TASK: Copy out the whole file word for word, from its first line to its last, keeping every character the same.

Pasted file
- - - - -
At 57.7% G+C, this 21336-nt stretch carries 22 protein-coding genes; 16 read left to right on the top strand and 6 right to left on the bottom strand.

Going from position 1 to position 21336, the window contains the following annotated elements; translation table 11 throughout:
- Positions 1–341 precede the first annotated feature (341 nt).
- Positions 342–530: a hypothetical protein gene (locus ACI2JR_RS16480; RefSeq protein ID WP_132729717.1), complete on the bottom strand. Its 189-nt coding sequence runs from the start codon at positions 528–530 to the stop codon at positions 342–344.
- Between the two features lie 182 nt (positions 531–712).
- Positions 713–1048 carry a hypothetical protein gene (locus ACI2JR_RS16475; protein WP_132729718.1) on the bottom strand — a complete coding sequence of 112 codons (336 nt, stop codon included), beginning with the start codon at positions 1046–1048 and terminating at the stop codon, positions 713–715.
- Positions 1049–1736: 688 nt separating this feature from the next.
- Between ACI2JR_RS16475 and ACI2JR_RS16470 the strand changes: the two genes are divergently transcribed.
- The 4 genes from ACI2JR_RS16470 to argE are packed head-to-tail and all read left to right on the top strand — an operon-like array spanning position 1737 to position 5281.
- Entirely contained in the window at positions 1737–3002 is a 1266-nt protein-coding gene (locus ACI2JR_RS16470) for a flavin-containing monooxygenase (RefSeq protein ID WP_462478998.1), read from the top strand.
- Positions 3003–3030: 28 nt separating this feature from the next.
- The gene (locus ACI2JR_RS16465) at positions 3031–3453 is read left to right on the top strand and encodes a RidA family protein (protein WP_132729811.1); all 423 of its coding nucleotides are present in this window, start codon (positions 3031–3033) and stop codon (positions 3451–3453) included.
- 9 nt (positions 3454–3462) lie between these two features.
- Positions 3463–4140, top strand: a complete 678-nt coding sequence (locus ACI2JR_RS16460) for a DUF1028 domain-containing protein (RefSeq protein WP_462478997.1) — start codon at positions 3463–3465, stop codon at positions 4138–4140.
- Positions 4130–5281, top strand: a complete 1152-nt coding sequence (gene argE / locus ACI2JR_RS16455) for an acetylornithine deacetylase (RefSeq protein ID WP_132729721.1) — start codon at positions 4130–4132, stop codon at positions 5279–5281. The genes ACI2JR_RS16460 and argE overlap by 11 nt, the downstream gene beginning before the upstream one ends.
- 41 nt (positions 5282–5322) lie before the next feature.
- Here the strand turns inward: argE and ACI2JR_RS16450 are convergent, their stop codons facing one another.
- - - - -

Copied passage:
At 57.7% G+C, this 21336-nt stretch carries 22 protein-coding genes; 16 read left to right on the top strand and 6 right to left on the bottom strand.

Going from position 1 to position 21336, the window contains the following annotated elements; translation table 11 throughout:
- Positions 1–341 precede the first annotated feature (341 nt).
- Positions 342–530: a hypothetical protein gene (locus ACI2JR_RS16480; RefSeq protein ID WP_132729717.1), complete on the bottom strand. Its 189-nt coding sequence runs from the start codon at positions 528–530 to the stop codon at positions 342–344.
- Between the two features lie 182 nt (positions 531–712).
- Positions 713–1048 carry a hypothetical protein gene (locus ACI2JR_RS16475; protein WP_132729718.1) on the bottom strand — a complete coding sequence of 112 codons (336 nt, stop codon included), beginning with the start codon at positions 1046–1048 and terminating at the stop codon, positions 713–715.
- Positions 1049–1736: 688 nt separating this feature from the next.
- Between ACI2JR_RS16475 and ACI2JR_RS16470 the strand changes: the two genes are divergently transcribed.
- The 4 genes from ACI2JR_RS16470 to argE are packed head-to-tail and all read left to right on the top strand — an operon-like array spanning position 1737 to position 5281.
- Entirely contained in the window at positions 1737–3002 is a 1266-nt protein-coding gene (locus ACI2JR_RS16470) for a flavin-containing monooxygenase (RefSeq protein ID WP_462478998.1), read from the top strand.
- Positions 3003–3030: 28 nt separating this feature from the next.
- The gene (locus ACI2JR_RS16465) at positions 3031–3453 is read left to right on the top strand and encodes a RidA family protein (protein WP_132729811.1); all 423 of its coding nucleotides are present in this window, start codon (positions 3031–3033) and stop codon (positions 3451–3453) included.
- 9 nt (positions 3454–3462) lie between these two features.
- Positions 3463–4140, top strand: a complete 678-nt coding sequence (locus ACI2JR_RS16460) for a DUF1028 domain-containing protein (RefSeq protein WP_462478997.1) — start codon at positions 3463–3465, stop codon at positions 4138–4140.
- Positions 4130–5281, top strand: a complete 1152-nt coding sequence (gene argE / locus ACI2JR_RS16455) for an acetylornithine deacetylase (RefSeq protein ID WP_132729721.1) — start codon at positions 4130–4132, stop codon at positions 5279–5281. The genes ACI2JR_RS16460 and argE overlap by 11 nt, the downstream gene beginning before the upstream one ends.
- 41 nt (positions 5282–5322) lie before the next feature.
- Here the strand turns inward: argE and ACI2JR_RS16450 are convergent, their stop codons facing one another.